Liver and brain from 6 weeks old mice, and HeLa cells, were lysed in Tris lysis buffer, pH 7.4 (50 mM Tris-HCl, 150 mM NaCl, 1 mM EDTA, 1% NP-40, 1 mM Na3VO4, 20 mM NaF, 1 μg/ml chymostatin, leupeptin and antipain. Liver and brain were homogenized using a Mini beadbeater (Biospec products) with 1 mm silica beads for 20 sec at 4°C. Lysates were incubated on ice for minimum 15 min, and cell debris and nuclei removed by centrifugation at 8000 rpm at 4°C for 10 min. The Dc protein detection kit was applied to measure and adjust total protein concentrations. A 5× protein sample buffer stock solution (2% SDS, 10% glycerol, 0.02% bromophenol blue and 2% β-mercaptoethanol, final concentrations) was mixed with the lysates. The samples were boiled for 5 min, and proteins separated by SDS-PAGE in 6% and 10% gels. Proteins were transferred wet to nitrocellulose membranes, rinsed in ice-cold Tris-buffered saline [TBS; 10 mM Tris, pH 8.0, and 150 mM NaCl] and incubated in blocking buffer (TBS containing 5% dry milk) for 30 min at RT. The membranes were incubated over night at 4°C with donkey anti-EGFR (Fitzgerald), rabbit anti-pan C (anti-PKAαcat, Santa Cruz biotechnology) and mouse anti-PKA C (BD Biosciences), and anti-erbB2 (Zymed). Immunoreactive proteins were recognized using anti-sheep IgG and rabbit IgG conjugated to HRP (Jackson Immunoresearch and Sigma, respectively). Proteins were detected using HRP-conjugated donkey anti-sheep IgG and anti-mouse IgG (Jackson Immunoresearch), and goat anti-rabbit IgG (Sigma) for 90 min at RT. All antibodies were diluted in TBS containing 1% w/v dry milk and 0.01% thimerosal. The filters were washed in TBS, and antigens were visualized by the enhanced chemiluminescence (ECL) method with Hyperfilm MP (Amersham Biosciences).

Phosphotransferase assay

The PKA kinase activity in liver or HeLa cell was assayed by phosphorylation of the PKA-specific substrate Kemptide (Peninsula Laboratories) using γ-[32P]ATP (Amersham Biosciences). The assay was performed in the presence of cAMP. Cells were washed in PBS, harvested by scraping, solubilised in 200 μl homogenising buffer (5 mM KH2PO4, 5 mM K2HPO4, 1 mM EDTA, 250 mM sucrose and protease inhibitor cocktail (Roche Diagnostics), pH 6.8) and sonicated for 3 × 5 s. The homogenate was cleared by centrifugation at 16,000 × g for 10 min at 4°C. Total protein amount was estimated by Dc protein assay (BioRad). Ten-micro liter homogenate was used in an assay mixture earlier described [40]. Reactions were performed at 30°C, and stopped after 9 min by transfer to P81 phosphocellulose paper (Whatman). Filters were washed in 75 mM phosphorus acid for 1 h at room temperature, incubated with 96% ethanol for 10 min and dried. Activity was measured by liquid scintillation in 3 ml Opti-fluor™ (Packard BioScience).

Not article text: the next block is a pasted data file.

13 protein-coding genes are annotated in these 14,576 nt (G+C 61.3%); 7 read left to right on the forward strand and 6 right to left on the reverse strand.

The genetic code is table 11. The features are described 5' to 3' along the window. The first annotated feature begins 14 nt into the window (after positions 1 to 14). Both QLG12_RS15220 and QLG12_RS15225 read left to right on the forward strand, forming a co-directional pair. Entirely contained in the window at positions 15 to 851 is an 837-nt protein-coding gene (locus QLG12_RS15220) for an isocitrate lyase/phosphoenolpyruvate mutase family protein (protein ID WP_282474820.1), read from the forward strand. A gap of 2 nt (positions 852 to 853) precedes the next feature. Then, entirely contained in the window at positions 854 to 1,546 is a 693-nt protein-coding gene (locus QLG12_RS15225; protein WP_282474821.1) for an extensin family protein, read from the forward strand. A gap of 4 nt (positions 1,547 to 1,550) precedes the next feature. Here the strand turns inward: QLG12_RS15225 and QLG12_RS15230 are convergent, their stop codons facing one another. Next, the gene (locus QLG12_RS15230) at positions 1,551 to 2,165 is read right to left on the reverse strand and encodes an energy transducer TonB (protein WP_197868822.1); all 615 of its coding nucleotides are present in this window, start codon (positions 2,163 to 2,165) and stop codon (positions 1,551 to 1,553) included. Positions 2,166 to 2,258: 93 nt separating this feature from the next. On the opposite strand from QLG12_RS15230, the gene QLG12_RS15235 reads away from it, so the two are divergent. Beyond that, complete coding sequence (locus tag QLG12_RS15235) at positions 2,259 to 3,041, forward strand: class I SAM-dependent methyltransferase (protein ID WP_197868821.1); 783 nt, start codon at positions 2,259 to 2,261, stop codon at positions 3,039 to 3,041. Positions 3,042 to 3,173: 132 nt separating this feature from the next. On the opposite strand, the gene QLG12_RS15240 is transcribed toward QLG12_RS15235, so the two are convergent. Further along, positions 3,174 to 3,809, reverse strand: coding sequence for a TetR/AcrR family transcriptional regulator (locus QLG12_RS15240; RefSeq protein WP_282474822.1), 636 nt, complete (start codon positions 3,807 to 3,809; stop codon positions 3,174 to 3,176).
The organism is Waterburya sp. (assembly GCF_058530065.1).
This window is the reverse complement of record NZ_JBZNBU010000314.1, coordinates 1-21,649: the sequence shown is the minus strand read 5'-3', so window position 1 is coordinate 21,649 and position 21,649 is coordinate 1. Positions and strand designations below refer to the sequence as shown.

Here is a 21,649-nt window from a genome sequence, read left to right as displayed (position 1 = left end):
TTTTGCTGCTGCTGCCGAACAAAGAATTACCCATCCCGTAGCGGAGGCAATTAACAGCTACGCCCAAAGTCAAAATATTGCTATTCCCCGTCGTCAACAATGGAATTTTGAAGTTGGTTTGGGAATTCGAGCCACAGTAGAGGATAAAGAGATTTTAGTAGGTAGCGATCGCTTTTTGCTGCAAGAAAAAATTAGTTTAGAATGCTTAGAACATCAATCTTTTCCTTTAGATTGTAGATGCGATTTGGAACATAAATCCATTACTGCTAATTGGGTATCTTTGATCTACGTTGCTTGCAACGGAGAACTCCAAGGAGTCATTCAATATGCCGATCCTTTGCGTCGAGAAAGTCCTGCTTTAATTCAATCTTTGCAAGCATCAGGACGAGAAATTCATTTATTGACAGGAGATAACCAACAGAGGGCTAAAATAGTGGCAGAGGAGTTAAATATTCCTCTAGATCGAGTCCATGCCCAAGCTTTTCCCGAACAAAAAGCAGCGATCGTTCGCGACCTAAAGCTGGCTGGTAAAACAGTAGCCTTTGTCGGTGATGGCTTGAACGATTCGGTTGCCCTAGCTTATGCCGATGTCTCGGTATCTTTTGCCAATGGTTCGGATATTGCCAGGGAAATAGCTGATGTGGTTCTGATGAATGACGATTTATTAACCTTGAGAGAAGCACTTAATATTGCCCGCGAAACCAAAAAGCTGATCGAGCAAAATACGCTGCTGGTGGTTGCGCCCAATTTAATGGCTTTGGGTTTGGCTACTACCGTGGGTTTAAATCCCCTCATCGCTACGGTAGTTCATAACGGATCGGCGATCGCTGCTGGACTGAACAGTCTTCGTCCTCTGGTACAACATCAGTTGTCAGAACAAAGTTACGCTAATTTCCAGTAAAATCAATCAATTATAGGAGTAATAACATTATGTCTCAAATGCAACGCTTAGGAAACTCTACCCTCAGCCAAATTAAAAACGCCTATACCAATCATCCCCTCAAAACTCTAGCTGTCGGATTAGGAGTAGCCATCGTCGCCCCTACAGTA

RT-PCR

Mouse liver from 6 weeks old mice was homogenized as described above. HeLa cells were washed in PBS, harvested by scraping and subjected to total RNA isolation using the RNeasy Minikit (Qiagen). RNA (1 μg) was used to make first-strand cDNA by Reverse Transcription system (Promega). Titration with cDNA was performed demonstrating that the method was able to detect small changes in sample size. The cDNA was used as templates in PCRs with primer combinations specific for mouse EGFR (5'-TCT TCA AGG ATG TGA AGT GTG-3', 5'-TGT ACG CTT TCG AAC AAT GT-3'). Human EGFR Primers used for EGFR amplification in HeLa cells were: 5'-GCC AAG GCA CGA GTA ACA AGC-3', 5'-AGG GCA ATG AGG ACA TAA CC-3'. The PCR reaction was carried out in a 20 μl final volume containing the following: H2O up to 20 μl; 2.4 μl 25 mmol/l MgCl2; 1 μl 10 pmol sense primer, 1 μl 10 pmol antisense primer, 2 μl LC-Faststart master mix, and 4 μl cDNA. PCR cycles were as follows: 94°C for 120 s (initial denaturation), 95°C for 5 s, 58°C for 5 s, and 72°C for 13 s (45 cycles).

Cell culture and RNAi transfection

HeLa cells were cultured in Dulbecco's modified Eagle's medium supplemented with 10% fetal bovine serum (Gibco-BRL), 2 mM l-glutamine and maintained at 37°C and 5% CO2. The cells were seeded in 60-mm dishes and all transfections and experiments were initiated two days after plating. Two siRNA duplexes protected by two 3'-overhanged (2'-deoxy) thymidines (dT) were synthesized by Dharmacon Research. These oligonucleotides are: PKA Cα: 5'-AAG CUC CCU UCA UAC CAA AGU-3', PKA Cβ: 5'-AAG GUC CGA UUC CCA UCC CAC-3'. HeLa cells were transiently transfected with siRNA against PKA Cα and Cβ using lipofectamine 2000 (Invitrogen) in Optimem medium (Gibco) at the final concentration of 115 nM. Nontargeting (scrambled) siRNA pool (Dharmacon) at the same concentration was used as a control. After 24 h transfection, cell lysates were collected with Tris lysis buffer and total protein concentration was estimated and adjusted by Dc protein assay (Bio-Rad).

Authors' contributions

MPO carried out most of the experiments, and participated in the design of the study and writing the manuscript. AF carried out the growth analysis. AKK and HH participated in some of the experiments. ES, HSH, BSS and SØ participated in the design of the study, and writing the manuscript. All authors read and approved the final manuscript.

Acknowledgements

We thank Helga Grøsvik and Sissel Eikvar for expert technical assistance. This work was supported by grants from the Research Council of Norway, and the Norwegian Cancer Society, The University of Oslo.